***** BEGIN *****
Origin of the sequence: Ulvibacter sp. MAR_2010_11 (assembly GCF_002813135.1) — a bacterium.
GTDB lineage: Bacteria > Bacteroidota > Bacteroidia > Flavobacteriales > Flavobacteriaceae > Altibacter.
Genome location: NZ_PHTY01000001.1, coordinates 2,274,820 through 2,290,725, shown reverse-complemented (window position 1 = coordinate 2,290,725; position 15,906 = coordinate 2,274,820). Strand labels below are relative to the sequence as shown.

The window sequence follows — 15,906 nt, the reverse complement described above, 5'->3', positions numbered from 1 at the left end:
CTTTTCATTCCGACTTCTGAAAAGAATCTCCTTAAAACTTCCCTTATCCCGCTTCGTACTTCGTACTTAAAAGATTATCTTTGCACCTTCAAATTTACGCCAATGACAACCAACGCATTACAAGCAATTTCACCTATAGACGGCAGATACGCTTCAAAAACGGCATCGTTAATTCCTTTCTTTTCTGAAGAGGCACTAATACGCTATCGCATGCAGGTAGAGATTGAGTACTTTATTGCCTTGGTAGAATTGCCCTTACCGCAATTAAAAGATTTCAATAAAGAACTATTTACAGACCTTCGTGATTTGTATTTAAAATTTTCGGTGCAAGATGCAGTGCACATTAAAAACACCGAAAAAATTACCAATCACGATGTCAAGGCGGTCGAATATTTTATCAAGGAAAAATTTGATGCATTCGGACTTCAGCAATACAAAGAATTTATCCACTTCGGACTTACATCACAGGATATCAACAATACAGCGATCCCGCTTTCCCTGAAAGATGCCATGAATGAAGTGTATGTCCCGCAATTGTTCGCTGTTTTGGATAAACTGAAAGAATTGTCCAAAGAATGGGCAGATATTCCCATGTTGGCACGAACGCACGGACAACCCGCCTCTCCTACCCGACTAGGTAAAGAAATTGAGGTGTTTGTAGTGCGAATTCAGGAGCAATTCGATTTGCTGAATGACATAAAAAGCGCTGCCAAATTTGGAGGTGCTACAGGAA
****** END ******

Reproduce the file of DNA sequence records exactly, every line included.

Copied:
Origin of the sequence: Ulvibacter sp. MAR_2010_11 (assembly GCF_002813135.1) — a bacterium.
GTDB lineage: Bacteria > Bacteroidota > Bacteroidia > Flavobacteriales > Flavobacteriaceae > Altibacter.
Genome location: NZ_PHTY01000001.1, coordinates 2,274,820 through 2,290,725, shown reverse-complemented (window position 1 = coordinate 2,290,725; position 15,906 = coordinate 2,274,820). Strand labels below are relative to the sequence as shown.

The window sequence follows — 15,906 nt, the reverse complement described above, 5'->3', positions numbered from 1 at the left end:
CTTTTCATTCCGACTTCTGAAAAGAATCTCCTTAAAACTTCCCTTATCCCGCTTCGTACTTCGTACTTAAAAGATTATCTTTGCACCTTCAAATTTACGCCAATGACAACCAACGCATTACAAGCAATTTCACCTATAGACGGCAGATACGCTTCAAAAACGGCATCGTTAATTCCTTTCTTTTCTGAAGAGGCACTAATACGCTATCGCATGCAGGTAGAGATTGAGTACTTTATTGCCTTGGTAGAATTGCCCTTACCGCAATTAAAAGATTTCAATAAAGAACTATTTACAGACCTTCGTGATTTGTATTTAAAATTTTCGGTGCAAGATGCAGTGCACATTAAAAACACCGAAAAAATTACCAATCACGATGTCAAGGCGGTCGAATATTTTATCAAGGAAAAATTTGATGCATTCGGACTTCAGCAATACAAAGAATTTATCCACTTCGGACTTACATCACAGGATATCAACAATACAGCGATCCCGCTTTCCCTGAAAGATGCCATGAATGAAGTGTATGTCCCGCAATTGTTCGCTGTTTTGGATAAACTGAAAGAATTGTCCAAAGAATGGGCAGATATTCCCATGTTGGCACGAACGCACGGACAACCCGCCTCTCCTACCCGACTAGGTAAAGAAATTGAGGTGTTTGTAGTGCGAATTCAGGAGCAATTCGATTTGCTGAATGACATAAAAAGCGCTGCCAAATTTGGAGGTGCTACAGGAA